- Yes somehow and not at all, it also make me more emphatic.  ~ Soile (Facebook)

- Maybe a little self-centered but not selfish.  ~ Sensitive INFJ (Twitter)

- I don't know, I think it depends on your definition of introvert, extrovert, and what it means to be self-absorbed. I think introverts might seem more self-absorbed because we tend to keep to ourselves and are always in our own head. on the other hand, extroverts may not seem self-absorbed because they are always in everybody's business but just because they are talking with other people doesn't mean they are more open or appreciative of others.  ~ Grim (Yahoo! Answers USA)

So ... what are your own conclusions?  Let me know below!

Photo by: Angelo de Mesa

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  • Kaminsky Árpy

    Very good blog, but I feel as if you’re a bit judgmental towards introverts (like you and me, apparently). I think it needs to be stressed that current (American and Western) culture favors extroverts, in fact it was built by extroverts and it feels like a huge playground for extroverts.
    Natural born introverts have a hard time adjusting and avoiding ostracism, so we need some sort of compensation. The holidays can be especially stressful when you have an (invariably) extroverted extended family.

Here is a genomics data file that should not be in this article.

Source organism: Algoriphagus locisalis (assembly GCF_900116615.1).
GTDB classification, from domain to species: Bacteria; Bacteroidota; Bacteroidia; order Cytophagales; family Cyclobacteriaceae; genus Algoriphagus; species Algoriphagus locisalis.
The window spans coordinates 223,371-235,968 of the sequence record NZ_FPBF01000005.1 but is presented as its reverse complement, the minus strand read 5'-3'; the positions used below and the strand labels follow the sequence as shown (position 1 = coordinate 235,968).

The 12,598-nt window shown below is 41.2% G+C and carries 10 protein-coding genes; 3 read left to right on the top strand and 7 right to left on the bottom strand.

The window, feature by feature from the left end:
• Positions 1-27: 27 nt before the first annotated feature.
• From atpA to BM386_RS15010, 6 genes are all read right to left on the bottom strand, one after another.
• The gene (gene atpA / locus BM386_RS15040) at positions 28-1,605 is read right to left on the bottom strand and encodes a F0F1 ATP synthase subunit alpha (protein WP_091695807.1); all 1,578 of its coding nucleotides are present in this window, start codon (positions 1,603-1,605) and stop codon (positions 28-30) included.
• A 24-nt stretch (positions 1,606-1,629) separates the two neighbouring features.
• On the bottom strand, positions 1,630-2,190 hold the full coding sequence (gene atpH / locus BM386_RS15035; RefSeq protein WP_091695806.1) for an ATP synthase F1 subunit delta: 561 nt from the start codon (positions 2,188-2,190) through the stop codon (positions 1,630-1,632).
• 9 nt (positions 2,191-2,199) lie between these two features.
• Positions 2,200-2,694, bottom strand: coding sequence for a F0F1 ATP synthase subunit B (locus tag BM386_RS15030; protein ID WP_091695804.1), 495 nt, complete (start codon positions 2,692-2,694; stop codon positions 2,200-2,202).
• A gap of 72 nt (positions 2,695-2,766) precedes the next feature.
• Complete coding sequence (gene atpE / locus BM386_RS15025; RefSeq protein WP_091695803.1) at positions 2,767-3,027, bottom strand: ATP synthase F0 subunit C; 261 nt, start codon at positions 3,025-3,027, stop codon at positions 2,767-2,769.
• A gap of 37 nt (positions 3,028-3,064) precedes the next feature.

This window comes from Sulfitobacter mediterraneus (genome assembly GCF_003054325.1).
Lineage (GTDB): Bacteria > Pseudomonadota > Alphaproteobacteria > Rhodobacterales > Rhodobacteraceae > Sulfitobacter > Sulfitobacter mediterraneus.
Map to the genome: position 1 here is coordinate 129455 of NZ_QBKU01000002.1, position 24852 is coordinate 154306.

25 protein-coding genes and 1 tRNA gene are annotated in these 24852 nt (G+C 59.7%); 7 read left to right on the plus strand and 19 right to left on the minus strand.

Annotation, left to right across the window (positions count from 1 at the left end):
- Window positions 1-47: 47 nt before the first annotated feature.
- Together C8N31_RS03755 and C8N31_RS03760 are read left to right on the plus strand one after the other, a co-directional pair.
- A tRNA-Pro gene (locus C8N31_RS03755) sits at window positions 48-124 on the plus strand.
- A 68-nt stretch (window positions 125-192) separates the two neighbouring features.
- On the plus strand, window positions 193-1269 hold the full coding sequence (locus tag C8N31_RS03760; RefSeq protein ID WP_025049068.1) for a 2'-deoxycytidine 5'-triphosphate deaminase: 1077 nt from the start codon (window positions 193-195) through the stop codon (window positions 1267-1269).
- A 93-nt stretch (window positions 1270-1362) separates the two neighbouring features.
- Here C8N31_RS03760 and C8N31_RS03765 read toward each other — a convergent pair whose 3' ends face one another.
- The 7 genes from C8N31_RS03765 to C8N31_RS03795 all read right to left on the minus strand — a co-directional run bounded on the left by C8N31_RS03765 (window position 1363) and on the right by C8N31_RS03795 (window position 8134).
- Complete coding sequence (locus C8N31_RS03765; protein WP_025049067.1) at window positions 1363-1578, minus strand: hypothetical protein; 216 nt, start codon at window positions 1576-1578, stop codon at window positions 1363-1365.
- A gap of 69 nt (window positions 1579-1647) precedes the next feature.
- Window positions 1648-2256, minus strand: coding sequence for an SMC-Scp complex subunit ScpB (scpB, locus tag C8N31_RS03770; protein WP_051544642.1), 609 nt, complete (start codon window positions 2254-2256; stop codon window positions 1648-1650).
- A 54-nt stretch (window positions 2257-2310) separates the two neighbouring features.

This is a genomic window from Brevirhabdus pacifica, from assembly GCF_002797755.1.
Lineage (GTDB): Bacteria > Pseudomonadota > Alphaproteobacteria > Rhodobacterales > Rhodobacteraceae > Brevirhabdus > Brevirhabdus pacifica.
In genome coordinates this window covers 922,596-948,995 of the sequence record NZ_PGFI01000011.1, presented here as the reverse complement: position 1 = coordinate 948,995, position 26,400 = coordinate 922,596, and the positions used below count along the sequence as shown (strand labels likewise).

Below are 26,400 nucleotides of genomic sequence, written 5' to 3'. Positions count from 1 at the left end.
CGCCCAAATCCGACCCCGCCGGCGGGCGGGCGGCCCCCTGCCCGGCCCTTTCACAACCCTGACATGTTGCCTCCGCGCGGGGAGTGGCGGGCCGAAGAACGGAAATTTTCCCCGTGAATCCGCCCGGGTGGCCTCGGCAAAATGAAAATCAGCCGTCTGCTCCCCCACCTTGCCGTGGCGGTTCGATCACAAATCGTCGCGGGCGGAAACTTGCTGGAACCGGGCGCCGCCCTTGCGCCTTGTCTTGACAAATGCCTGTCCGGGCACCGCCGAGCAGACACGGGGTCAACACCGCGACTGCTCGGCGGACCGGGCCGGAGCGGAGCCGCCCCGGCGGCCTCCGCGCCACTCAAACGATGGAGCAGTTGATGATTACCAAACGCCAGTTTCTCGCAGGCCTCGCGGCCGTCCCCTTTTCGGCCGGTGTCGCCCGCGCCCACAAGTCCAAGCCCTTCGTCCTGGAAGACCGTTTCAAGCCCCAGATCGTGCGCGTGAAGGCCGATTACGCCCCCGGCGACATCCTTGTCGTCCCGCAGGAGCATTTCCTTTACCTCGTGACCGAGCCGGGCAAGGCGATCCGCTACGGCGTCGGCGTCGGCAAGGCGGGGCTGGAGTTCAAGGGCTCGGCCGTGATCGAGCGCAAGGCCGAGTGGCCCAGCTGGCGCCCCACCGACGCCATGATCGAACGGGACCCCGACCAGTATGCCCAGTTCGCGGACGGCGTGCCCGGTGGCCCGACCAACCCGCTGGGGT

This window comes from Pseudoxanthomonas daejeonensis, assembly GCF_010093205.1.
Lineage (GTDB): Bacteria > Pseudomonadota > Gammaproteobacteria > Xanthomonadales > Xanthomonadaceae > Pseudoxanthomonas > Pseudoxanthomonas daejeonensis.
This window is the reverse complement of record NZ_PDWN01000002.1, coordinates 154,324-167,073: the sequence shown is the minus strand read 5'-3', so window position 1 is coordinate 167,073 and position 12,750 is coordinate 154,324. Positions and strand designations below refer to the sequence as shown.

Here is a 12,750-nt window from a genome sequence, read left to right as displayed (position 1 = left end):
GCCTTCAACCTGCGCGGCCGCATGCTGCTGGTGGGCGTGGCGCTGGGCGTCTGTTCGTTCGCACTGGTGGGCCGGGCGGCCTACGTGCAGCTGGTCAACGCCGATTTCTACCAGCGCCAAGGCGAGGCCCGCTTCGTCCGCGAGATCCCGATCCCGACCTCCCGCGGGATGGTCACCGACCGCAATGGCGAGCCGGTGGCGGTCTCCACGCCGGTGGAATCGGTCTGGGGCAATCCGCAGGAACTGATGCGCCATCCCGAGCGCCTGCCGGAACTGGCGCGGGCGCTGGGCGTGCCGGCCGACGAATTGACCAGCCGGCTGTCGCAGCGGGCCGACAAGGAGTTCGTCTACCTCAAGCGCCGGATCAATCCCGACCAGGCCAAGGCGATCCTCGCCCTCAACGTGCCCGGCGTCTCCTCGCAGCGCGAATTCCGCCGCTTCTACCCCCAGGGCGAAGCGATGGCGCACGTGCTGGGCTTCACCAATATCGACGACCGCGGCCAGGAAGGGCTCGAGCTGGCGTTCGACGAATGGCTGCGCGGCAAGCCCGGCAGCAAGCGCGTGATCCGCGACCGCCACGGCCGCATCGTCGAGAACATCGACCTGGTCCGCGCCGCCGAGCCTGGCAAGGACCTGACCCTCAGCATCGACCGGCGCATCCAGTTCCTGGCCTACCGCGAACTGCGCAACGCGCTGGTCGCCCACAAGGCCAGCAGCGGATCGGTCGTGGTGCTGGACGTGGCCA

So I think that as compensation, a degree of self-absorption is inevitable for us introverts. We need it as a buffer.

    (BTW it’s not me on the profile pic.)

    • Aletheia Luna

      Thank you for your input Kaminsky. This article is talking about ‘in general’, not just specified to the holiday season. I’ve found the question “does being an introvert make you self-absorbed” as it helps us reflect on the way the introverted person functions, that is, from within-to-without. At times this can be a recipe for self-absorption, but not always.

  • Chris

    I think they are not just self centered and selfish, but also narcissistic. They just think they are better than everyone else, and being around other people “exhausts” them only because while they are alone they can live in any kind of fantasy they want, and being around other people destroys that delusion. Have you ever met an introvert who doesn’t think highly of themselves? Even if they are really a jerk or even a loser, they still think they are superior to others, and they can maintain that fantasy if they simply avoid others, so they can avoid being reminded that they are just human, like the rest of us mere mortals.

    • Aletheia Luna